Establishing a bond with a pocket pistol is similar to marriage—in one way: You have to be willing to accept compromise. To make any compromise worth the effort, there must be a clear objective. In this case preserving your life is the goal, and pocket pistols, whether diminutive semi-automatics or small-frame revolvers, do their part and offer a solution that is easy to carry concealed. Merely slipping one into the front pocket of your jacket, however, will not prevent a determined threat from causing you bodily harm. To stop a violent attack, you must be prepared to counter with force adequate to end the confrontation. Therein lies the compromise. In exchange for realizing the benefits of a pocket pistol’s small size, light weight and ease of concealment, you trade accuracy, capacity, ease of handling and power. So while a pocket pistol may be the most convenient tool to have at hand, it is often far from ideal. The first step in dealing with its limitations is realizing it will likely be more difficult to defend yourself with a pocket pistol than with any other firearm.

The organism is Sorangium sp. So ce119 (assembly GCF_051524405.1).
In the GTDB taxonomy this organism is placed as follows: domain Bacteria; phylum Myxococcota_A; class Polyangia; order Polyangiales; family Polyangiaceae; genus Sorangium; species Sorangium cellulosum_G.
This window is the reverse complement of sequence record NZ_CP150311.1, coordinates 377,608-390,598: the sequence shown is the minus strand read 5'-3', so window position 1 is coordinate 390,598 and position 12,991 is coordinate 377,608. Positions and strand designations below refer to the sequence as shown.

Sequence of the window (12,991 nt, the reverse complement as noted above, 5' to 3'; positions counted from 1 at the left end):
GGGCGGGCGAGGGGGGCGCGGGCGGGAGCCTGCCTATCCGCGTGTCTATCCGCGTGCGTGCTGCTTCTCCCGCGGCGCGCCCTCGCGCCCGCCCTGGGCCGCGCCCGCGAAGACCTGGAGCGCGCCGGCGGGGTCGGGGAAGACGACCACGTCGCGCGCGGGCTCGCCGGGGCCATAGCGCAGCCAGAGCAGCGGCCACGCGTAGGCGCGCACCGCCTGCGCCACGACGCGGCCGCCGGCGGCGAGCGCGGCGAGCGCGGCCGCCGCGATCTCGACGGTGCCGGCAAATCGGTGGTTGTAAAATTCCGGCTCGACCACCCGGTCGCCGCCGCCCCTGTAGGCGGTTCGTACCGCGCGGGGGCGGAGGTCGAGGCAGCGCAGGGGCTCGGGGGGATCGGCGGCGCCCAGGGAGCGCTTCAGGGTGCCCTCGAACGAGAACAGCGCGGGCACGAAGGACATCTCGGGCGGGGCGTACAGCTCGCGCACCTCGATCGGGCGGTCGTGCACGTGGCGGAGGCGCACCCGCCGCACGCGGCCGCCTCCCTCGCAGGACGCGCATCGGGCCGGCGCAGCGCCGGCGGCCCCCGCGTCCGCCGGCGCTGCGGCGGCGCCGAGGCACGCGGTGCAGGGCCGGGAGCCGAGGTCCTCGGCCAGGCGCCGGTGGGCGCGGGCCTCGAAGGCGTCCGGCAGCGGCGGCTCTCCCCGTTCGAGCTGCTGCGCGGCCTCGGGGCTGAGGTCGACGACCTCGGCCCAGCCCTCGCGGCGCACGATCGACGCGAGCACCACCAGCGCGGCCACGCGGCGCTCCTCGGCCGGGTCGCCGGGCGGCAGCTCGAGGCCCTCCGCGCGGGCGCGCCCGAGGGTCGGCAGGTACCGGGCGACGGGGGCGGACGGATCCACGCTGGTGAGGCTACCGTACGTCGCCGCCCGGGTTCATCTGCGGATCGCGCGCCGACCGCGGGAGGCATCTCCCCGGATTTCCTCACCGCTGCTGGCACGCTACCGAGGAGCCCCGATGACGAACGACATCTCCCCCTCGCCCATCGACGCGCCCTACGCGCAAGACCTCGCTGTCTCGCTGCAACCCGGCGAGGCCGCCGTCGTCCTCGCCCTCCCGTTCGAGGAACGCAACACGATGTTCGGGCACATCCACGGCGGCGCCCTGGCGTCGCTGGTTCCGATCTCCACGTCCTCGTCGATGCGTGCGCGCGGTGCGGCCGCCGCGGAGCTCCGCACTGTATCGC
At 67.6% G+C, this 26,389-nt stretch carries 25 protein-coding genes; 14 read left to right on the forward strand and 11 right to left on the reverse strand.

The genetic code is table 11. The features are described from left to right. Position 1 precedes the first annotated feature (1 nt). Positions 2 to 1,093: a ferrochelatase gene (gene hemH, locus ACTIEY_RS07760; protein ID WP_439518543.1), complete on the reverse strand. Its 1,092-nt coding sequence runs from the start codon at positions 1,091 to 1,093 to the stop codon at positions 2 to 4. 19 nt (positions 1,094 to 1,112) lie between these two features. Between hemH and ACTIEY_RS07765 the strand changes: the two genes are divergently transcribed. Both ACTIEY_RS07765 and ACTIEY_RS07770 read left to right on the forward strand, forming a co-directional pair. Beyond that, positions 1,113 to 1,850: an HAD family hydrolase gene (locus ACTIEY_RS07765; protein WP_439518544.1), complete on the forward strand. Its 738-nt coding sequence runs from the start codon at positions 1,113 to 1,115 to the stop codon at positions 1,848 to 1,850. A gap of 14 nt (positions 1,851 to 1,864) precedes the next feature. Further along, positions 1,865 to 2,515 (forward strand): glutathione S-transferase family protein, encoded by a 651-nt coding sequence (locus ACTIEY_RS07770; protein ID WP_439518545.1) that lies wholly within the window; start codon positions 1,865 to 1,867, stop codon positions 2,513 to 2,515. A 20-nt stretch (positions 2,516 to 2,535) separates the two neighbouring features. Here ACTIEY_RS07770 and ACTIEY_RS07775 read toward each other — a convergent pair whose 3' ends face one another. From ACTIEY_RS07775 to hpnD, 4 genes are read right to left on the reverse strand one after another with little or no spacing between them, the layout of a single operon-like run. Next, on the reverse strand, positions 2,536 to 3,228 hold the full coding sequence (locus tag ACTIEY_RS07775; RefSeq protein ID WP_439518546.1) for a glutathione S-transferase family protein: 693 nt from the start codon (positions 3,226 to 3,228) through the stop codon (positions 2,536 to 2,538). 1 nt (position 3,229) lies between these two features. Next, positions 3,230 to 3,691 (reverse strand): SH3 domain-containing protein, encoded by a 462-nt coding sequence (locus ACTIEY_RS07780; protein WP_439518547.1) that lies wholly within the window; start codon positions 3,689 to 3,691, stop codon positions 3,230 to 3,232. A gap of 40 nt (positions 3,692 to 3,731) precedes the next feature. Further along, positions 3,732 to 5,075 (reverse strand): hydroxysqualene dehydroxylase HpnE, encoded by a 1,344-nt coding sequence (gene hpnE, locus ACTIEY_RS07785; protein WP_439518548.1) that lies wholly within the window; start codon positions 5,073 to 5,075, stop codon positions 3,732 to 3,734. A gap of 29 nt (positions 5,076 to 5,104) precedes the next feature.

If attacked, do you want to be Victor or Victim?
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David R. Duringer, JD, LL.M, is a concealed firearm instructor and tax lawyer specializing in business and estate planning; licensed to practice law in the states of California and Washington. He is managing shareholder at Protective Law Corporation, serving Southern California from its Laguna Hills (Orange County) headquarters and a satellite office in Coronado (San Diego County).
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